Don't miss

Replay


LATEST SHOWS

EYE ON AFRICA

Mashujaa day: Kenyatta and Odinga call for peace before election rerun

Read more

THE INTERVIEW

Kurdish referendum a ‘colossal mistake’, says son of late president Talabani

Read more

MEDIAWATCH

The new 30s club: NZ's Jacinda Ardern joins list of maverick leaders

Read more

THE WORLD THIS WEEK

Raqqa, Kirkuk, Xi Jinping

Read more

REPORTERS

The Dictator's Games: A rare look inside Turkmenistan

Read more

#TECH 24

Teaching maths with holograms

Read more

DOWN TO EARTH

Is China exporting its pollution?

Read more

#THE 51%

Are female empowerment adverts actually good for the cause?

Read more

FOCUS

The mixed legacy of 'Abenomics' in Japan

Read more

Bali volcano on highest alert level, thousands flee

© AFP | Hundreds of small tremors have rattled the mountain this week, causing almost 10,000 people to leave their homes as of Friday over fears of a volcanic eruption

KARANGASEM (INDONESIA) (AFP) - 

Indonesian officials raised the highest possible alert for a volcano on the resort island of Bali late Friday, after tremors prompted thousands to flee over fears it could erupt for the first time in more than 50 years.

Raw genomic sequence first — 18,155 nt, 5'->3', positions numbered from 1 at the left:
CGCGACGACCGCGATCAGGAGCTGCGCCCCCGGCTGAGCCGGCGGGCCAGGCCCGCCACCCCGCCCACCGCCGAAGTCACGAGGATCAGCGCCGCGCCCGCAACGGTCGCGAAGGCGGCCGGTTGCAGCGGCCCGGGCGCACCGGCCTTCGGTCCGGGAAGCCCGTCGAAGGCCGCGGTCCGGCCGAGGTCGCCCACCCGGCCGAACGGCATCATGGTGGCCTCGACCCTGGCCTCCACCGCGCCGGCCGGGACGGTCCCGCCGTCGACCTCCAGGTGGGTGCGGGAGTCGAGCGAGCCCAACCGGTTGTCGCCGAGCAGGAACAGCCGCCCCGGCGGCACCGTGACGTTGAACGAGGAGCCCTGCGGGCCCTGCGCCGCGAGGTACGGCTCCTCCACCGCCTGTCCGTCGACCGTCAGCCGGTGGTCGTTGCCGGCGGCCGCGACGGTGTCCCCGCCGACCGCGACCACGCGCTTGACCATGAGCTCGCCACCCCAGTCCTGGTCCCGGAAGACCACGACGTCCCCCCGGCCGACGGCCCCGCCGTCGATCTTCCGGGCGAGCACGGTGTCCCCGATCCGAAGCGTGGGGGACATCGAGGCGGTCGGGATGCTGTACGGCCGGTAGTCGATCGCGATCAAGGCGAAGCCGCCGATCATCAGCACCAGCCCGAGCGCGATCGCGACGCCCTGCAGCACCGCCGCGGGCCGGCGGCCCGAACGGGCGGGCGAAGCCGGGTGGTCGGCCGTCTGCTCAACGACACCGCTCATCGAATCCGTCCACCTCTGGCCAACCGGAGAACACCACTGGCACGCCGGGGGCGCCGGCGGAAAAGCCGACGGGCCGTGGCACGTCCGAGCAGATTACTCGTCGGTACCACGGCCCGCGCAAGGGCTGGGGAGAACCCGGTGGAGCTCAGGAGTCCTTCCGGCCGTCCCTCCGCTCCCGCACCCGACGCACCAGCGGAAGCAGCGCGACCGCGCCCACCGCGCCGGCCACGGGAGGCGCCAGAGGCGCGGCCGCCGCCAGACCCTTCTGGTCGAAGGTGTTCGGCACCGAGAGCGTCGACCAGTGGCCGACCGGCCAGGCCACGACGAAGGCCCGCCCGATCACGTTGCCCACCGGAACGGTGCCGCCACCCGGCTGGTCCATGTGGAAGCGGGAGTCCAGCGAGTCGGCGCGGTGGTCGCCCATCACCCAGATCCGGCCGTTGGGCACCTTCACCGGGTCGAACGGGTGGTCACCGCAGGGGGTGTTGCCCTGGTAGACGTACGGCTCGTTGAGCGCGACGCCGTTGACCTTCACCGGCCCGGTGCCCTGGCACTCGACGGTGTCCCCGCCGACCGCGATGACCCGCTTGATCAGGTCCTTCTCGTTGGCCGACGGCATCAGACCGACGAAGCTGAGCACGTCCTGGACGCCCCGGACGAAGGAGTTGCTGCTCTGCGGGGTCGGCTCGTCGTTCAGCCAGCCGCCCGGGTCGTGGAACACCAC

Mount Agung, about 75 kilometres (47 miles) from the tourist hub of Kuta, has been rumbling since August and officials have recommended that people stay at least nine kilometres away from the crater.

Hundreds of small tremors have rattled the mountain this week, causing almost 10,000 people to leave their homes as of Friday over fears of a volcanic eruption.

"Tremors happen very often, so we are afraid and I have taken all my family members to the refugee shelter," villager I Wayan Suwarjana told AFP.

National disaster agency spokesman Sutopo Purwo Nugroho advised people to stay calm and not to believe rumours.

The airport on Bali's capital Denpasar, a top holiday destination that attracts millions of foreign tourists every year, has not been affected but airport management are watching the situation closely.

The Australian government put out a travel advisory Friday instructing travellers to exercise a high degree of caution in Indonesia and follow the instructions of authorities.

More than 1,000 people died when Mount Agung last erupted in 1963.

© 2017 AFP